Photo © Courtesy of Ontario Aboriginal Housing Services
By Sarah McBain, Communications Specialist at Ontario Aboriginal Housing Services
For individuals leaving their life-long homes to begin a new journey in a nursing home, the decision of what to do with their house is always a debate. For Lidia Tromp, she knew exactly what she wanted to do: donate her land back to the Indigenous community.
Born and raised in Holland, Lidia moved to Canada and found a home in Tillsonburg, Ontario that would remain hers for 55 years. It was when she moved into this new house that she discovered a set of iron bookends in the cupboard of a person slumped over on the back of a horse, and believed it to represent the suffering of Indigenous people from their loss of land, children, and other forms of oppression. It was then, after all of those years of living in her home, that those bookends gave her the most selfless idea.
“God put it in my head and my heart to give [the house] away. It was such a liberating thought,” said Lidia in an interview with Ontario Aboriginal Housing Service’s Wanda Chorney, Manager of Title Services. “Good will come from it, I’m sure.”
Lidia approached her lawyer about her wish, which led to the discovery of Ontario Aboriginal Housing Services, when her lawyer reached out to our organization in June of 2021. Through contacting our Titles Department and working together with Lidia, her legal team, and friend Yvonne Hill, an inspection was completed on Lidia’s home and our Executive team graciously accepted the donation.
“She has the kindest, gentlest, and most giving heart and soul of anyone I have ever met and likely will ever meet. I was honoured to be the representative from OAHS to meet Lidia, I was incredibly moved,” Wanda mentioned regarding the interview.
Through years of hardship and loss, Lidia remains a high-spirited and kind woman. Working several jobs at a time to pay for the mortgage on her home during her lifetime, Lidia continued to contribute to her community by making handcrafted dolls. Whether it was attending local craft shows or sending them to other countries for young children, she made over 10,000 of them throughout her life.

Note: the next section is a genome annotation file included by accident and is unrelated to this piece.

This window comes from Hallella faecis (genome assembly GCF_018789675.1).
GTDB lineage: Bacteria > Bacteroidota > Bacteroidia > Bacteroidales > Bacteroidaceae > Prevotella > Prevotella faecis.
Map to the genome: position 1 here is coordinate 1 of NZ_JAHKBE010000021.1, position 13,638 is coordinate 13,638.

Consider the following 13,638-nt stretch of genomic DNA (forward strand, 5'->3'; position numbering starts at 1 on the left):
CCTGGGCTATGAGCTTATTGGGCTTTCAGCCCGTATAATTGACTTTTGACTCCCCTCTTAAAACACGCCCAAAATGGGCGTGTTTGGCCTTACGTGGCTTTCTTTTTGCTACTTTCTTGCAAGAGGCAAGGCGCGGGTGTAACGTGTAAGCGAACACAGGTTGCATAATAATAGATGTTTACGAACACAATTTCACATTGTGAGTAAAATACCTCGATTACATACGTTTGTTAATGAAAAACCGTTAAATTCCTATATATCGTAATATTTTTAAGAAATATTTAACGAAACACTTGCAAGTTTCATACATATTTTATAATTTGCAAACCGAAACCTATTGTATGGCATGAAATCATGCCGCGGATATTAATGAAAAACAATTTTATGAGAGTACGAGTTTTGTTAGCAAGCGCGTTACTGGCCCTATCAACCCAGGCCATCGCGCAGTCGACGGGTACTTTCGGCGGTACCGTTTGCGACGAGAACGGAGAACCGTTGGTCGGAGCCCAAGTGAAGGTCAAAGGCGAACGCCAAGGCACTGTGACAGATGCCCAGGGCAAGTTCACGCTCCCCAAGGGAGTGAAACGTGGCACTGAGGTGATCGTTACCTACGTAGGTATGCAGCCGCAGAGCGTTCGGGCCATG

During Lidia and Wanda’s meeting, Lidia made it clear she wanted Canadians to know that they too can do what she has done. Donating her home to the Indigenous people with the help of OAHS will ensure that an Indigenous family is housed safely and affordably to enhance their well-being and future. “I hope things work out better now for the Native nation than what has been done so far,” she said.
OAHS is Ontario Aboriginal Housing Services which is a non-profit housing provider with a focus on the Indigenous community.
Ontario Aboriginal Housing Services is a corporation with a mandate to provide safe and affordable housing to urban and rural First Nation, Inuit and Métis people living off-Reserve in Ontario. Our vision is to lead the design, development and delivery of a sustainable and culturally appropriate continuum of housing that promotes excellence in the community and organizational infrastructures.
In 1992, consultations took place across the province with the grass-roots members of organizations that serve First Nations, Métis and Inuit People not living on reserve lands to determine the need for affordable, adequate and suitable housing for low and moderate income families and individuals.
A steering committee was formed consisting of Ministry of Housing personnel and two representatives from each organization. On September 1, 1994, Ontario Aboriginal Housing Support Services Corporation was incorporated with two representatives from each organization forming the Board of Directors. Those organizations today consist of the Ontario Federation of Indigenous Friendship Centres (OFIFC), the Ontario Native Women’s Association (ONWA) and the Métis Nation of Ontario (MNO).